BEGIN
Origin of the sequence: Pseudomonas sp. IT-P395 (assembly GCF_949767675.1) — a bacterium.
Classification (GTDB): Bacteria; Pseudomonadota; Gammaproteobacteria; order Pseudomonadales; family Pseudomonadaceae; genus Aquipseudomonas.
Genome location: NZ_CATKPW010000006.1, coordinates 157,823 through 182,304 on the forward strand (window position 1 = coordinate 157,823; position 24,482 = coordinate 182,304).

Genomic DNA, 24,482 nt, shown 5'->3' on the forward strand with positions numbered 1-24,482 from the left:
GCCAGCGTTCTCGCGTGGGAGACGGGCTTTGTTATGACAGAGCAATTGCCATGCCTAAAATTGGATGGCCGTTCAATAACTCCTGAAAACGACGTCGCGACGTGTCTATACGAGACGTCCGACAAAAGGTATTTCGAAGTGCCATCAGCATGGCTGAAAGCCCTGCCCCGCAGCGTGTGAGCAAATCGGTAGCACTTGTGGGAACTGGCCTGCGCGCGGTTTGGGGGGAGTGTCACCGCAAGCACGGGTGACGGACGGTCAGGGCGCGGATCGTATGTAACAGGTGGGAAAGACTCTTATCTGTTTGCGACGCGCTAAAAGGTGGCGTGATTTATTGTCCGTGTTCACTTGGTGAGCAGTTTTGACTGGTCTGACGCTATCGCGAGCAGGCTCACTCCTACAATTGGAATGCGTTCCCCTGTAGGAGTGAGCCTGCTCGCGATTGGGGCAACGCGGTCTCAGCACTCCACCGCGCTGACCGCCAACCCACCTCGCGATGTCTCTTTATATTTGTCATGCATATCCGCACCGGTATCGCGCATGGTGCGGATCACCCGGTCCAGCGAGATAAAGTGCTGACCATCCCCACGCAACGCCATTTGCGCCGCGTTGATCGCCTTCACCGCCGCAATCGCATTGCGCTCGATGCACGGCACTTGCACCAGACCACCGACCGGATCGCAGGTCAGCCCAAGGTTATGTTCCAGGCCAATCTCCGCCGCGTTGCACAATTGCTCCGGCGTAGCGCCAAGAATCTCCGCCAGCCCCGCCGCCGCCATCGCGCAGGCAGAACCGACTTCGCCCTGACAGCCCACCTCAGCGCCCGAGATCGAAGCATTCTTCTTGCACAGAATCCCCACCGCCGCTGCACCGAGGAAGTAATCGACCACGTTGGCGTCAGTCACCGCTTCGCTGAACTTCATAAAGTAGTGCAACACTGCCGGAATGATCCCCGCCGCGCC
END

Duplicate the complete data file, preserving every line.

Origin of the sequence: Pseudomonas sp. IT-P395 (assembly GCF_949767675.1) — a bacterium.
Classification (GTDB): Bacteria; Pseudomonadota; Gammaproteobacteria; order Pseudomonadales; family Pseudomonadaceae; genus Aquipseudomonas.
Genome location: NZ_CATKPW010000006.1, coordinates 157,823 through 182,304 on the forward strand (window position 1 = coordinate 157,823; position 24,482 = coordinate 182,304).

Genomic DNA, 24,482 nt, shown 5'->3' on the forward strand with positions numbered 1-24,482 from the left:
GCCAGCGTTCTCGCGTGGGAGACGGGCTTTGTTATGACAGAGCAATTGCCATGCCTAAAATTGGATGGCCGTTCAATAACTCCTGAAAACGACGTCGCGACGTGTCTATACGAGACGTCCGACAAAAGGTATTTCGAAGTGCCATCAGCATGGCTGAAAGCCCTGCCCCGCAGCGTGTGAGCAAATCGGTAGCACTTGTGGGAACTGGCCTGCGCGCGGTTTGGGGGGAGTGTCACCGCAAGCACGGGTGACGGACGGTCAGGGCGCGGATCGTATGTAACAGGTGGGAAAGACTCTTATCTGTTTGCGACGCGCTAAAAGGTGGCGTGATTTATTGTCCGTGTTCACTTGGTGAGCAGTTTTGACTGGTCTGACGCTATCGCGAGCAGGCTCACTCCTACAATTGGAATGCGTTCCCCTGTAGGAGTGAGCCTGCTCGCGATTGGGGCAACGCGGTCTCAGCACTCCACCGCGCTGACCGCCAACCCACCTCGCGATGTCTCTTTATATTTGTCATGCATATCCGCACCGGTATCGCGCATGGTGCGGATCACCCGGTCCAGCGAGATAAAGTGCTGACCATCCCCACGCAACGCCATTTGCGCCGCGTTGATCGCCTTCACCGCCGCAATCGCATTGCGCTCGATGCACGGCACTTGCACCAGACCACCGACCGGATCGCAGGTCAGCCCAAGGTTATGTTCCAGGCCAATCTCCGCCGCGTTGCACAATTGCTCCGGCGTAGCGCCAAGAATCTCCGCCAGCCCCGCCGCCGCCATCGCGCAGGCAGAACCGACTTCGCCCTGACAGCCCACCTCAGCGCCCGAGATCGAAGCATTCTTCTTGCACAGAATCCCCACCGCCGCTGCACCGAGGAAGTAATCGACCACGTTGGCGTCAGTCACCGCTTCGCTGAACTTCATAAAGTAGTGCAACACTGCCGGAATGATCCCCGCCGCGCC